Intelligent Drink Dispenser Details

I said that I'd post details on my Intelligent Drink Dispenser project "soon". That was over a month ago. Whoops. I blame my new internship for that.

For those of you not in the know, the Intelligent Drink Dispenser was my senior design project at Missouri University of Science and Technology (which will forever in my heart be University of Missouri-Rolla). It's basically a smart drink dispenser that's capable of mixing, charging customers, telling the bar/restaurant owner when they need to refill the machine, etc.

If you don't feel like reading the details and just want to look at the pretty pictures, you can check out my Picasa album or watch the Youtube video.

The theoretical process is that the customer would go to order a drink, and since they're a new customer, they'd have to be entered into the system by the person running the machine (bartender, or waiting staff). They would have their name and credit card information taken, and would then be assigned a drinking vessel based on the first drink they were wanting to order. Multiple vessels could also be assigned to the same person. Once the customer is setup and is ready to purchase their drink, they set the fluid vessel on the marked reader area on the dispenser. The system then recognizes the vessel, who it belongs to, asks the customer for the last four digits of their credit card, and then asks the customer which drink they'd like to order. The customer then chooses what drink they'd like to have, the system double-checks that the vessel is the right size, and pours it.

Security and privacy was one of the major goals of the project. The only information stored about the user is their name, a secure hash of their credit card number, the last four digits of ther card, and their drink order history.

The project itself can pretty much be split into two major components: hardware and software. I would probably say the hardware is more interesting and posed more challenges for us. The first thing is how the heck do you pour the fluid? If you take into consideration that we only had a $300 budget for the whole shebang, it's not an easy task. The way that the professionals do it is with Carbon Dioxide-powered pumps, which are controlled by electronic valves and supplied by a tank and pressure regulator. Three pumps, valves, and the feed system would cost us well over $300. Our original idea was to use 24 VDC sprinkler valves, but that idea failed because the sprinkler valves by their nature require back-pressure to operate. We came up with the idea of using windshield washer pumps made for cars. Since this was supposed to be a prototype, we didn't have to worry about our components being food-grade. That, coupled with the fact that the pumps operate on 12V DC and are relatively inexpensive ($15-25 a pop), that's what we went with for our design.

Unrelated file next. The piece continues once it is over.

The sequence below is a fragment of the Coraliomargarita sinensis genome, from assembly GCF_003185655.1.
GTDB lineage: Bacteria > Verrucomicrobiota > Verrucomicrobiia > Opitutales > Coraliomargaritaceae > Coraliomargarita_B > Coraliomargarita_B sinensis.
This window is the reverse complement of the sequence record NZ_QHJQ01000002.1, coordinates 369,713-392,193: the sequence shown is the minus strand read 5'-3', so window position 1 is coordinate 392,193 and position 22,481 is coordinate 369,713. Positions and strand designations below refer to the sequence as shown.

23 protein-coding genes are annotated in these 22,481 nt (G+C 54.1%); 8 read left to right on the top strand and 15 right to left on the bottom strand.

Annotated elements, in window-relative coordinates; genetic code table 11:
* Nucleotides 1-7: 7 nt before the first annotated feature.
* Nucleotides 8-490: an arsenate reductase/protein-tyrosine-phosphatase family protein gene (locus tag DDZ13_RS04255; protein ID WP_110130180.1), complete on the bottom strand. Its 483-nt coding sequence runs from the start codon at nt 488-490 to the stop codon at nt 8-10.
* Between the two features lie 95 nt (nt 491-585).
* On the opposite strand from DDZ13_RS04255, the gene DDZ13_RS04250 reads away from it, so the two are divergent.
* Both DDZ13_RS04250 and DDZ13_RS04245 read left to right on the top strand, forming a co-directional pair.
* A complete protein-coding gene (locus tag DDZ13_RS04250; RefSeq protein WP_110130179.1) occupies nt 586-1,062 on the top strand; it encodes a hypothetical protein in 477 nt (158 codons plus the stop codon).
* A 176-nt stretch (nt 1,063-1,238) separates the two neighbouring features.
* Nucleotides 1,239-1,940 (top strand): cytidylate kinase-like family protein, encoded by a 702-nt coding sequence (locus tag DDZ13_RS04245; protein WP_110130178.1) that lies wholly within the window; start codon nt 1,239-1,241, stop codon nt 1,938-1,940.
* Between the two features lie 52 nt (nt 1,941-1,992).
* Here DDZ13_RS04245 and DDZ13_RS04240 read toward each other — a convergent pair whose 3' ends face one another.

The rest of the hardware design was fairly straightfoward. We used an 8051 microcontroller to control everything, an FTDI UM232 to handle the PC communications and a Parallax RFID reader to read the tags that are on the bottom of the drinking vessels. The serial communication is pretty interesting since the USB-to-serial device has only one serial port but two devices to talk to (the RFID reader, and the PC). Our solution was to have the receive line go to the RFID reader (to the PC), and have the transmit line go to the 8051 (from the PC). This meant that our 8051 couldn't talk back, so we had to hope that things were working right. Additionally, Richard developed a simple serial language for the 8051. If the 8051 received an ASCII 0 through 7, it would turn on that pin on the port we were using. This could easily be modified to operate with all the ports on the 8051 to control 24 pumps, or even with some addressing logic to control a huge number of pumps.

Below is our hardware schematic, which should give you some idea of how it's all connected.

Hardware Design

In my next post, I'll be talking about the software design. Stay tuned!